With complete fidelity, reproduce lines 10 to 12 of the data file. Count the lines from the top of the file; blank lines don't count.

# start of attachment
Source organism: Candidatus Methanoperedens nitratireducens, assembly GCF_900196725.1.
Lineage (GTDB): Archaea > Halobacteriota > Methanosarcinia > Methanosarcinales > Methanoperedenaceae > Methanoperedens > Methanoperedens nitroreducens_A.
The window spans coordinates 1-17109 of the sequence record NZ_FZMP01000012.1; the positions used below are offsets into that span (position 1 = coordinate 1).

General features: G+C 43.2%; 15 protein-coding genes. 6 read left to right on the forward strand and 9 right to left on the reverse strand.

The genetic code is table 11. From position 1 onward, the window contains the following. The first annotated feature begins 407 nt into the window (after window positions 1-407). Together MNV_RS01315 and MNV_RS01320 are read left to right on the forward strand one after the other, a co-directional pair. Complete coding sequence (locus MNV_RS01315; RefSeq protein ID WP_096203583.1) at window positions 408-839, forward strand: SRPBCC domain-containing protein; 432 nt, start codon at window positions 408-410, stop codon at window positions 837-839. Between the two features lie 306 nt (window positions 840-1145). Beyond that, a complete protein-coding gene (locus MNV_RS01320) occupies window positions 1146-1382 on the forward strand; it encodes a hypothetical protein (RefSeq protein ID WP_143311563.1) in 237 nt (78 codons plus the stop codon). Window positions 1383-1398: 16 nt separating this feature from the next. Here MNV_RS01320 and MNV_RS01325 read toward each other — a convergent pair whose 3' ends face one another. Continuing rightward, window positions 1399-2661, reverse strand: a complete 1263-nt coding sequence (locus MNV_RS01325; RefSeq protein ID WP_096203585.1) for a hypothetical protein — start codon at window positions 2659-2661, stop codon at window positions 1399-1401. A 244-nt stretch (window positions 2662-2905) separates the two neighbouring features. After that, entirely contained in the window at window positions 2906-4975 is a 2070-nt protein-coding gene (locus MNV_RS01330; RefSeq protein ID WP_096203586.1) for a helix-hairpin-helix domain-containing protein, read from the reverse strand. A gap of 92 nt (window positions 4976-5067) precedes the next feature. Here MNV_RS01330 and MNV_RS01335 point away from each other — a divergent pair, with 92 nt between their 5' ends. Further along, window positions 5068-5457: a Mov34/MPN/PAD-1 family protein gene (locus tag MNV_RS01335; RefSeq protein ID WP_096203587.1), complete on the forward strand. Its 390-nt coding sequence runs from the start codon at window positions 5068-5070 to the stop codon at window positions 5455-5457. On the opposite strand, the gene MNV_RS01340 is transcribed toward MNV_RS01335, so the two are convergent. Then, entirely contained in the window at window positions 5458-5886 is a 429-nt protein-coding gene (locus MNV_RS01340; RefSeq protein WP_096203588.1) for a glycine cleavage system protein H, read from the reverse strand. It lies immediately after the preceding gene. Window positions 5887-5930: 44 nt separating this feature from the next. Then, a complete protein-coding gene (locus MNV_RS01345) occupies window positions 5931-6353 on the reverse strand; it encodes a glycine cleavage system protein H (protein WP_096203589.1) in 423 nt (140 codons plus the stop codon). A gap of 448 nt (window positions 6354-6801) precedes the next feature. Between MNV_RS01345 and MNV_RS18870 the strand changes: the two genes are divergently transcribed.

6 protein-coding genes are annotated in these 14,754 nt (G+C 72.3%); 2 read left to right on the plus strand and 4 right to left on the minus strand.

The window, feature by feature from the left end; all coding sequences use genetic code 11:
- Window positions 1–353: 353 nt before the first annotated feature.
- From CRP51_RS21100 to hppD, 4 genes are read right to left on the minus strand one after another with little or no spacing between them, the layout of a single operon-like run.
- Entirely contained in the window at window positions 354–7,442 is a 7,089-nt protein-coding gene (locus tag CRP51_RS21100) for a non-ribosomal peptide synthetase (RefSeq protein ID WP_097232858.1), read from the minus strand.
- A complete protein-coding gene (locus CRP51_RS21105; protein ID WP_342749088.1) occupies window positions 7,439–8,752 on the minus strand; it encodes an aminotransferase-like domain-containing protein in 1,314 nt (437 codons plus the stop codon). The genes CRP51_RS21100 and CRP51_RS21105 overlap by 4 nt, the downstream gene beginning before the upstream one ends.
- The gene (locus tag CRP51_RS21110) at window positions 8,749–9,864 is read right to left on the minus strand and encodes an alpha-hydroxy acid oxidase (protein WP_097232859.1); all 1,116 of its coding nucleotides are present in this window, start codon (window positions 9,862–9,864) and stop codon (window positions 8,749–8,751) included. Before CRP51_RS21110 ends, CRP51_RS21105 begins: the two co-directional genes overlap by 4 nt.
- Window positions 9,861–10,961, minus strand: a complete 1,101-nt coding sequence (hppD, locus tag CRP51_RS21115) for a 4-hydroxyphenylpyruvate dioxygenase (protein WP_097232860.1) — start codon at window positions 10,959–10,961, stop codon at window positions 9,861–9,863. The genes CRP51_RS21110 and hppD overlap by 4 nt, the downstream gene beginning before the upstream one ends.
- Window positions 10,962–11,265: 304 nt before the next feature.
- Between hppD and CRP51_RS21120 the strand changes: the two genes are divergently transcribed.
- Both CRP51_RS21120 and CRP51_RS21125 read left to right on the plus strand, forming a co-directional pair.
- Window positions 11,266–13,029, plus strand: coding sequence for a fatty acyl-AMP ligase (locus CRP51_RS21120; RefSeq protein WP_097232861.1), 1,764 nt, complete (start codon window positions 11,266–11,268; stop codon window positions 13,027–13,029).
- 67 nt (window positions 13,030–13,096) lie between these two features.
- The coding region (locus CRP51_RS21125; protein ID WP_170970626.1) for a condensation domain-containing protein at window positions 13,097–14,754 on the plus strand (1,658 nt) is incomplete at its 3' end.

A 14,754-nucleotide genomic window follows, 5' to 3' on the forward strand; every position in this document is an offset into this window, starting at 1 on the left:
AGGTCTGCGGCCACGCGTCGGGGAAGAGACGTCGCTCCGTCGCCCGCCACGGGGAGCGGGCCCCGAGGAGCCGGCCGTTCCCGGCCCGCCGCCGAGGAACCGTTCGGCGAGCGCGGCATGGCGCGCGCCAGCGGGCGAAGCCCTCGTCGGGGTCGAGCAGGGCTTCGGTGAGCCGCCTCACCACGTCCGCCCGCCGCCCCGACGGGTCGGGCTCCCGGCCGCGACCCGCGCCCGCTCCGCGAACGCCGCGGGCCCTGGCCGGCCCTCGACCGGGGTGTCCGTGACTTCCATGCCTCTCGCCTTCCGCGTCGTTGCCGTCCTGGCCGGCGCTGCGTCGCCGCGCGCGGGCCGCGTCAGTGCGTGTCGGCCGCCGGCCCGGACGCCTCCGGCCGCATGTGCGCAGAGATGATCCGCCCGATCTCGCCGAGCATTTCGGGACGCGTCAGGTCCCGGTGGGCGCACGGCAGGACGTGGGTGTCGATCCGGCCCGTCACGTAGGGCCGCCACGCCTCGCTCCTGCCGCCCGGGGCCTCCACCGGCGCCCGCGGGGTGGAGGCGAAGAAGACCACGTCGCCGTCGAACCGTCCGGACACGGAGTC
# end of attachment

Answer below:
- Entirely contained in the window at window positions 354–7,442 is a 7,089-nt protein-coding gene (locus tag CRP51_RS21100) for a non-ribosomal peptide synthetase (RefSeq protein ID WP_097232858.1), read from the minus strand.
- A complete protein-coding gene (locus CRP51_RS21105; protein ID WP_342749088.1) occupies window positions 7,439–8,752 on the minus strand; it encodes an aminotransferase-like domain-containing protein in 1,314 nt (437 codons plus the stop codon). The genes CRP51_RS21100 and CRP51_RS21105 overlap by 4 nt, the downstream gene beginning before the upstream one ends.
- The gene (locus tag CRP51_RS21110) at window positions 8,749–9,864 is read right to left on the minus strand and encodes an alpha-hydroxy acid oxidase (protein WP_097232859.1); all 1,116 of its coding nucleotides are present in this window, start codon (window positions 9,862–9,864) and stop codon (window positions 8,749–8,751) included. Before CRP51_RS21110 ends, CRP51_RS21105 begins: the two co-directional genes overlap by 4 nt.